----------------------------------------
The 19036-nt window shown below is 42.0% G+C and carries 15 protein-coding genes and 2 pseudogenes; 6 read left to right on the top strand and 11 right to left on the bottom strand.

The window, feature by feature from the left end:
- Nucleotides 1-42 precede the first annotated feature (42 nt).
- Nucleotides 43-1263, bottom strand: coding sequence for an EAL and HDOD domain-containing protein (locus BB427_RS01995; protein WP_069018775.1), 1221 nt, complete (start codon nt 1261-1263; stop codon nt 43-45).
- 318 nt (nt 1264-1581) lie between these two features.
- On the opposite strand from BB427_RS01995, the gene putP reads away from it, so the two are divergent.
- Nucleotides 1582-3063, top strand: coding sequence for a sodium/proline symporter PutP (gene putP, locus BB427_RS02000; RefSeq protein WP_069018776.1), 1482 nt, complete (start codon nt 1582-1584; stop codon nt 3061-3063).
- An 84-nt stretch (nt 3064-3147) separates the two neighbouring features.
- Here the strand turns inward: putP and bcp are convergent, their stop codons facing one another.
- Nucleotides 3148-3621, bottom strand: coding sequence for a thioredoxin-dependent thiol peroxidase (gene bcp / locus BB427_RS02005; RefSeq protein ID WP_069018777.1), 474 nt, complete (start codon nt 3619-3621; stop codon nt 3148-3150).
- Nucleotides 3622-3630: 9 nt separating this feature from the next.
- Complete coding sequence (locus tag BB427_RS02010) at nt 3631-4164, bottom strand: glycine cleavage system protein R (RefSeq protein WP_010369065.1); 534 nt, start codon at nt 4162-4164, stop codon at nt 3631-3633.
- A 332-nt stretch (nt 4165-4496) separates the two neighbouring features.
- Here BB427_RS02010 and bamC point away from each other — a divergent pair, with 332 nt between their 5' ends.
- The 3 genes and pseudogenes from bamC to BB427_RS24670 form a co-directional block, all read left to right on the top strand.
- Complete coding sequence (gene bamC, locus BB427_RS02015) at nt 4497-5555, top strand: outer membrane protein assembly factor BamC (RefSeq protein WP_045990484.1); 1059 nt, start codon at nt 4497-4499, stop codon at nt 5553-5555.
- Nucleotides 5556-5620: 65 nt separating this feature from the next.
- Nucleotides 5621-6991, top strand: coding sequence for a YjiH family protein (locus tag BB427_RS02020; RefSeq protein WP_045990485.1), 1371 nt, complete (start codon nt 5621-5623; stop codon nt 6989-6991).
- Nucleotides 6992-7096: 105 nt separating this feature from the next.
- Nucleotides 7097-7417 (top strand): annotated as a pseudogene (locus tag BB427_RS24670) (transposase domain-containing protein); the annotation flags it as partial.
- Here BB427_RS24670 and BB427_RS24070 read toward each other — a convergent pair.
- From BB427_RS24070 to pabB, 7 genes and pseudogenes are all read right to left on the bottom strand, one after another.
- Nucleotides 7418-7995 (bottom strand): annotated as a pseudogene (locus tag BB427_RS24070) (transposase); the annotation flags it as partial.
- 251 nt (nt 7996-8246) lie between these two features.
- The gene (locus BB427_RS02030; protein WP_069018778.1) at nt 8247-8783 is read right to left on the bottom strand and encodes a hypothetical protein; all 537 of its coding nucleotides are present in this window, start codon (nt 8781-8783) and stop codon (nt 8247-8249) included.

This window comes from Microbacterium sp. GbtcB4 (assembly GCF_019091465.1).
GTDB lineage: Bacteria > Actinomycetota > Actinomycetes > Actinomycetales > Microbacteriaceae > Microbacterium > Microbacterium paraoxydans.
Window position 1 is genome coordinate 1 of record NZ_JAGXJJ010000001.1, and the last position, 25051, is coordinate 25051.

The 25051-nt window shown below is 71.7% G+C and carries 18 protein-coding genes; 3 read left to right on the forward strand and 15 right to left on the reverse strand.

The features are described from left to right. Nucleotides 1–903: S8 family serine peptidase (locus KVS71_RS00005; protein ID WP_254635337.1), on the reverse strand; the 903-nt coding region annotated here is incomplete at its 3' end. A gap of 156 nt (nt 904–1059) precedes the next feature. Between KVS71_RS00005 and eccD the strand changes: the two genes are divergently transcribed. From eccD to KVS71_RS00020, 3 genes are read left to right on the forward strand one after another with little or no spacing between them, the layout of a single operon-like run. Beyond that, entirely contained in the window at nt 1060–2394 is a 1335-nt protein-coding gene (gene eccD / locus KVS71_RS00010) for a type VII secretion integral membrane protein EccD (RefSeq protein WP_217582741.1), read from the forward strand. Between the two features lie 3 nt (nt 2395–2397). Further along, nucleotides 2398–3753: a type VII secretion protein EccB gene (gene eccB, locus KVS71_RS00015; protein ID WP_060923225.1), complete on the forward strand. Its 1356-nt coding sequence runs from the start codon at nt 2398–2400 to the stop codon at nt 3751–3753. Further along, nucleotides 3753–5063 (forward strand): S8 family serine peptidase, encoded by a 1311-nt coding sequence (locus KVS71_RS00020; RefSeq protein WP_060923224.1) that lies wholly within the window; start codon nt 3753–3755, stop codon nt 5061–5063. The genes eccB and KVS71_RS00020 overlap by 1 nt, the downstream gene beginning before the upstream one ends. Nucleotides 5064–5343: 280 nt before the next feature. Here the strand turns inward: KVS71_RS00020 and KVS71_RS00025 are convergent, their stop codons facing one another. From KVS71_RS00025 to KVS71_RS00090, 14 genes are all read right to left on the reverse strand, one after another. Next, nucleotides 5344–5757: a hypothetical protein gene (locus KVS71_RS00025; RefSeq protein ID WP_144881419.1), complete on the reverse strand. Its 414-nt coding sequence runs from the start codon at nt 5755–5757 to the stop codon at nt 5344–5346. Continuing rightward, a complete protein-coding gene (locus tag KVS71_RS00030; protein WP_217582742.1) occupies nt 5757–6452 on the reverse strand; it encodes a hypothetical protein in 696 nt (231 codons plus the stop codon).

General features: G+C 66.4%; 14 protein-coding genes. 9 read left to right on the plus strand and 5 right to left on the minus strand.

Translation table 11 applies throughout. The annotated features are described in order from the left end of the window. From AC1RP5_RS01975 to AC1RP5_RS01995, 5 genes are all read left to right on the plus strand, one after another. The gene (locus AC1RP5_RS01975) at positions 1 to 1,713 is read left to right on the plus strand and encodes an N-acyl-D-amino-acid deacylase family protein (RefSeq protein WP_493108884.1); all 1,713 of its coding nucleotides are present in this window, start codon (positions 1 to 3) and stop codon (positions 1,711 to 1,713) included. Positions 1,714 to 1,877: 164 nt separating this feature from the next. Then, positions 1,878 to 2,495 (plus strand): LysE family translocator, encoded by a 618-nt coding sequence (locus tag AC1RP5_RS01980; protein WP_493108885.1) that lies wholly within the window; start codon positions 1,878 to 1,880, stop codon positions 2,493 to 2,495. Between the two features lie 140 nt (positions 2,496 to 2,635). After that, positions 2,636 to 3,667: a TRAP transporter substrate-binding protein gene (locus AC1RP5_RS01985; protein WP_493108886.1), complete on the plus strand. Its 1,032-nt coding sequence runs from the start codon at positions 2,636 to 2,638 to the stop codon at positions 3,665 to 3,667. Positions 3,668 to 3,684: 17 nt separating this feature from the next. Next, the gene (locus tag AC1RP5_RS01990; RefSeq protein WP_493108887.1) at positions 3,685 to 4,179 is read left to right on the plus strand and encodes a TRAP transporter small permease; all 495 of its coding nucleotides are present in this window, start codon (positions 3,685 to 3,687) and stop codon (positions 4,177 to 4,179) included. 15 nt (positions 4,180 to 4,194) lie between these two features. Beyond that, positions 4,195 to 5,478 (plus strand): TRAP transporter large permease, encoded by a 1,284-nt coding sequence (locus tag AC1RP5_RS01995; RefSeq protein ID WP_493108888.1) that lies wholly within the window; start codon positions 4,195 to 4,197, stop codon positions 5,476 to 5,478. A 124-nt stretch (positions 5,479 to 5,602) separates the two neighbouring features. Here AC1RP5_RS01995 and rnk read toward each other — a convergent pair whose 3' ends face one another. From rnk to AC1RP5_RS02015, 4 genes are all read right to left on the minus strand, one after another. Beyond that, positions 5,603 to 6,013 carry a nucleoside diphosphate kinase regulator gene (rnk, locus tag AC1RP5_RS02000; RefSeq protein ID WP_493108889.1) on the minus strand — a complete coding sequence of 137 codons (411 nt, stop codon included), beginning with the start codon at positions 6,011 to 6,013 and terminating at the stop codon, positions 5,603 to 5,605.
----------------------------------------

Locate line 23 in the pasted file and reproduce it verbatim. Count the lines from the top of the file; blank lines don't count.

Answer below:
- Nucleotides 7418-7995 (bottom strand): annotated as a pseudogene (locus tag BB427_RS24070) (transposase); the annotation flags it as partial.